Data security starts with discovery and audit
At the Big Data London conference in September, we sat down to talk data security with Terry Ray, SCP of security solution experts, Imperva. We ranged across subjects like the difference between cybersecurity and data security, and got inspired by Terry’s “Complete Awareness” approach to data security. When it comes to the ‘crown jewels’ of corporate data, step #1 is knowing what it is, where it is, where else it might be – and who might have access to it. If you’ve ever blanched at the complexity of mapping data movement through a system, read on…
THQ: So, considering the fact that “cybersecurity” is the watchword of every company everywhere right now – what’s the difference between cybersecurity and data security? And why does the difference matter?
TR: The answer depends on who you ask. Cybersecurity is a kind of a catch all for everything. It can include network security, endpoint security, application security, whatever. So, it includes everything. Even data security, if you drill down into its silo, will give you different answers depending on who you talk to and what their priorities are as regards that data. Some people will also include the area of information security, because what’s the difference? But it often doesn’t really fit in that world.
THQ: OK. Imagine we asked Terry Ray?
TR: In my opinion, data security includes all of those things that go together to prevent exposure and breach of critical assets like data. What that means is, it could be something as simple as encrypting your data, in my opinion, although encryption honestly doesn’t go that far. Then further along the line, you have tokenization, and masking or obfuscation of location, or transforming the data, all three of those fit in the same level of manipulating the data in a way that makes it not-readable.
But then you shift gears. What about access management, identity access management, that’s authorization. Am I authorized to access this data? That often fits into data security as well. But the reality is, the overwhelming majority of data breaches and data exposures are from completely authorized users. Greater than 90% of the time, it’s completely authorized users that are responsible for breaches. That’s a fact that takes us into Identity Access Management (IAM) – is that part of data security at all? Because it’s not really securing anything.
The Big Five Questions
So ultimately, data security comes down to a handful of questions. Do I know where my data is? Yes? Great. Do I know which of my data is sensitive in some way, and which of my data is not sensitive in some way? If we know that, then we look at access to that data. Who is accessing it? When are they accessing it? What are they accessing? Ans where security becomes important is when you take the answers to all those questions and ask one more question. Should that person access that data?
I mean, that’s probably leaving out another ten questions in the interrogative process, but you get the idea. There are a lot of different ways that people can say “I have data security.” And so, when I talk to those people, I get them to answer their own questions. If you can answer questions like “Do you know what your private data is?” and “Do you know where your private data is?” you might be in a good position.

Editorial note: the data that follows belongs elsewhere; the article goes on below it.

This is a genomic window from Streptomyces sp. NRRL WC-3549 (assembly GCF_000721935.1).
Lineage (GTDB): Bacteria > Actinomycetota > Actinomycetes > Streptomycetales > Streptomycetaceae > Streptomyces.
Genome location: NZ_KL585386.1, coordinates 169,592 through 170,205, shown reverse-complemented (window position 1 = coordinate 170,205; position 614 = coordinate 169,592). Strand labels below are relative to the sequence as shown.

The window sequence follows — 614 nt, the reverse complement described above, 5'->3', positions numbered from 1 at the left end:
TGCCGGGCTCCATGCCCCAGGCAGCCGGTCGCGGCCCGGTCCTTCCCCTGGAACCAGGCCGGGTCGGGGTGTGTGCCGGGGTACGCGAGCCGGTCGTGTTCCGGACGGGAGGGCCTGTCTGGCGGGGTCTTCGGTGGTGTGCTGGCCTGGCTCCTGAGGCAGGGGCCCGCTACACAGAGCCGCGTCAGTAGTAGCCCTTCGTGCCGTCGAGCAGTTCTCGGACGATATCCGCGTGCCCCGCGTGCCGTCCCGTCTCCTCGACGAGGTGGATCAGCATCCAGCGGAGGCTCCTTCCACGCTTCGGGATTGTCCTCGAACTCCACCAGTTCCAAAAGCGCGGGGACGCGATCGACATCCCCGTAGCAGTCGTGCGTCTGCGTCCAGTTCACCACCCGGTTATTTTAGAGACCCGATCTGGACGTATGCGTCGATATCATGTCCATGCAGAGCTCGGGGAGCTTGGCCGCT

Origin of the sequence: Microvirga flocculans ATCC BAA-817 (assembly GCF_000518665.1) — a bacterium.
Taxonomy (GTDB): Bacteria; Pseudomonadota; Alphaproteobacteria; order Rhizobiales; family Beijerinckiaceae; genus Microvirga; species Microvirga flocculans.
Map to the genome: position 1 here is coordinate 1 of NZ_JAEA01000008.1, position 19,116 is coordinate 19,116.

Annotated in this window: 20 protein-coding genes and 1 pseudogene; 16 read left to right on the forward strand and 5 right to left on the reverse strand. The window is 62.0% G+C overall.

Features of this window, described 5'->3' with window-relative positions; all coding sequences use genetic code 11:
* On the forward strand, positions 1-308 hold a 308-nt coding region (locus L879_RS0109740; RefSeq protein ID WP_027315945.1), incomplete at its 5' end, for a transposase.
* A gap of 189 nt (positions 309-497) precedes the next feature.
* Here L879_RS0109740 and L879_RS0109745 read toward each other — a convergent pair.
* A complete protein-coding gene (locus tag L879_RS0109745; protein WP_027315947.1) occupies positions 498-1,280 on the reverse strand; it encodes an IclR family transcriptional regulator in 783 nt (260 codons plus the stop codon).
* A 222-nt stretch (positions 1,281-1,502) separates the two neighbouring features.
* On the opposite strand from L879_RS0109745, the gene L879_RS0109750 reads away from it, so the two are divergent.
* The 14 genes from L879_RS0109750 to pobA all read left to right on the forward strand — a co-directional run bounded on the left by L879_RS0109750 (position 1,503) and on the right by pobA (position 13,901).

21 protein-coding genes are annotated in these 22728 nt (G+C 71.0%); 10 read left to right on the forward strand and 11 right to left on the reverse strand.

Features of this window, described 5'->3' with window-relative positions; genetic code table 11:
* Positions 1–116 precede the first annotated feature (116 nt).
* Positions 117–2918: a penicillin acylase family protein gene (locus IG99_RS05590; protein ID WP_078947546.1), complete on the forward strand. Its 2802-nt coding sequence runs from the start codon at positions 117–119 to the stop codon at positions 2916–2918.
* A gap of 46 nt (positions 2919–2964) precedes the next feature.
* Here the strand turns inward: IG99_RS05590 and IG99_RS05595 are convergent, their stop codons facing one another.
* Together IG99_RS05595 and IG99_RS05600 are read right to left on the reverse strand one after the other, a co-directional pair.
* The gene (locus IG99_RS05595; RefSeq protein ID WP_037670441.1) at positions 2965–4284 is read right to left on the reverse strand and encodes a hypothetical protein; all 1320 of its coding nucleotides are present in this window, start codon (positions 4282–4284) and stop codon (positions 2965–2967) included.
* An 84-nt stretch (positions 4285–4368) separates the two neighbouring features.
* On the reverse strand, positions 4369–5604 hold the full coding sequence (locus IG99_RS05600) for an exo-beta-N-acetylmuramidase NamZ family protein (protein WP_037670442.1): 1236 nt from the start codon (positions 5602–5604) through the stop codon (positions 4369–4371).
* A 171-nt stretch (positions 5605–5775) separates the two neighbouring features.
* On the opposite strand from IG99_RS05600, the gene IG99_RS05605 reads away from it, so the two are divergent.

At least for a moment. Question 3 – do you know whether your private data could be anywhere other than where you expect it to be? That’s really knowing where your data is. Get those three questions answered and congratulations – you know where your data assets are.
Now, answer question 4. Do you know what Terry accessed?
You’re only given Terry, one user, somewhere in your company. What did he access?
If you can tell me every file Terry ever touched, every database he ever accessed, every data warehouse he got into, you have a really good chance of achieving data security. Because you know where the users are, you know what they’ve used, seen, touched, altered – at any point. And then you multiply that by Terry, and Sarah, and Gwyneth in the London office, and so on, and so on. And you should be able to do that in multiple directions – show me the entire history of the Johnson file, that was opened on February 2nd, 2016. Show me everything that was ever done on it. If you can do that, you have data security on the Johnson file. And so on.
So once you have a high level of confidence that you know exactly what Terry did, there’s one final question. Should he have done that? Was that normal for Terry? Does Terry normally do what we see he did here? Was that data something that Terry normally accesses? Or is that something that maybe only an application or somebody else accesses and all of a sudden, Terry accessed it for the first time last Thursday for half an hour. That all speaks to likely analytics or machine learning, crunching through all of that other data we’ve gone through.
Knowing What You Have
So to me, that’s the major difference between data security, which is a very siloed pillar of cybersecurity, that the other pillars don’t touch, like endpoint security doesn’t do any of that, and the rest of the elements of cybersecurity in general. Network security doesn’t do any of that either. So there’s really a distinction between them, and you could argue that if you get data security right to the extent of being able to answer all five questions, it’s the most fundamental part of the security puzzle.
Once you can answer those five questions – What is your data? Where is your data? Where might it be besides where you know it is? Who’s doing what? And should they be allowed to do it? – you’ve got a pretty good idea what’s happening to the crown jewels of your data.
In Part 2 of this article, we’ll tackle the practical methods by which companies – once they know what they have – can protect their data jewels, once they know all there is to know about them.
26 February 2024
22 February 2024